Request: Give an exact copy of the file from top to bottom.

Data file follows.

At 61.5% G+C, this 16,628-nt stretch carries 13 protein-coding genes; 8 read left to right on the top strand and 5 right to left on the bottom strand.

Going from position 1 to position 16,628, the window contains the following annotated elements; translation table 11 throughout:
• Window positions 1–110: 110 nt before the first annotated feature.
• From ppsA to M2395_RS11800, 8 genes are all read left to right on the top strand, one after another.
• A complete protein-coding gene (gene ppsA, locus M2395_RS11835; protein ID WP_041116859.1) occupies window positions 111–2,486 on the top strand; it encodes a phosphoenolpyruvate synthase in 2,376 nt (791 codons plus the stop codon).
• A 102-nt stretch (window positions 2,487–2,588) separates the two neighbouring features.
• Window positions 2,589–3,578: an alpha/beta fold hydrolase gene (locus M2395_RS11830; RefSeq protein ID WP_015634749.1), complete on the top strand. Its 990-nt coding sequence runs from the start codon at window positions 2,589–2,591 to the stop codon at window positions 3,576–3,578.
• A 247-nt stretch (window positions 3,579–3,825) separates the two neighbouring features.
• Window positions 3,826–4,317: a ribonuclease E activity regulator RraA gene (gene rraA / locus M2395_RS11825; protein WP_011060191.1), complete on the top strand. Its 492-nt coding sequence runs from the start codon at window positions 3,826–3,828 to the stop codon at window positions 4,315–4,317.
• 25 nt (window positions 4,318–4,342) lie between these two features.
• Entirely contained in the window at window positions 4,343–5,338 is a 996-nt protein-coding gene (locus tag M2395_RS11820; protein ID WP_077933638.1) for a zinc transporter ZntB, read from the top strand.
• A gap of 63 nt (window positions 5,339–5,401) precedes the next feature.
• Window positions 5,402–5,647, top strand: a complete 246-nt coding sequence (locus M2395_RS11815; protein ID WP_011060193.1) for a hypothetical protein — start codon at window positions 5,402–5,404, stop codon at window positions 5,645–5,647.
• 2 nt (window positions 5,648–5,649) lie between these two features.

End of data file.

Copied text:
At 61.5% G+C, this 16,628-nt stretch carries 13 protein-coding genes; 8 read left to right on the top strand and 5 right to left on the bottom strand.

Going from position 1 to position 16,628, the window contains the following annotated elements; translation table 11 throughout:
• Window positions 1–110: 110 nt before the first annotated feature.
• From ppsA to M2395_RS11800, 8 genes are all read left to right on the top strand, one after another.
• A complete protein-coding gene (gene ppsA, locus M2395_RS11835; protein ID WP_041116859.1) occupies window positions 111–2,486 on the top strand; it encodes a phosphoenolpyruvate synthase in 2,376 nt (791 codons plus the stop codon).
• A 102-nt stretch (window positions 2,487–2,588) separates the two neighbouring features.
• Window positions 2,589–3,578: an alpha/beta fold hydrolase gene (locus M2395_RS11830; RefSeq protein ID WP_015634749.1), complete on the top strand. Its 990-nt coding sequence runs from the start codon at window positions 2,589–2,591 to the stop codon at window positions 3,576–3,578.
• A 247-nt stretch (window positions 3,579–3,825) separates the two neighbouring features.
• Window positions 3,826–4,317: a ribonuclease E activity regulator RraA gene (gene rraA / locus M2395_RS11825; protein WP_011060191.1), complete on the top strand. Its 492-nt coding sequence runs from the start codon at window positions 3,826–3,828 to the stop codon at window positions 4,315–4,317.
• 25 nt (window positions 4,318–4,342) lie between these two features.
• Entirely contained in the window at window positions 4,343–5,338 is a 996-nt protein-coding gene (locus tag M2395_RS11820; protein ID WP_077933638.1) for a zinc transporter ZntB, read from the top strand.
• A gap of 63 nt (window positions 5,339–5,401) precedes the next feature.
• Window positions 5,402–5,647, top strand: a complete 246-nt coding sequence (locus M2395_RS11815; protein ID WP_011060193.1) for a hypothetical protein — start codon at window positions 5,402–5,404, stop codon at window positions 5,645–5,647.
• 2 nt (window positions 5,648–5,649) lie between these two features.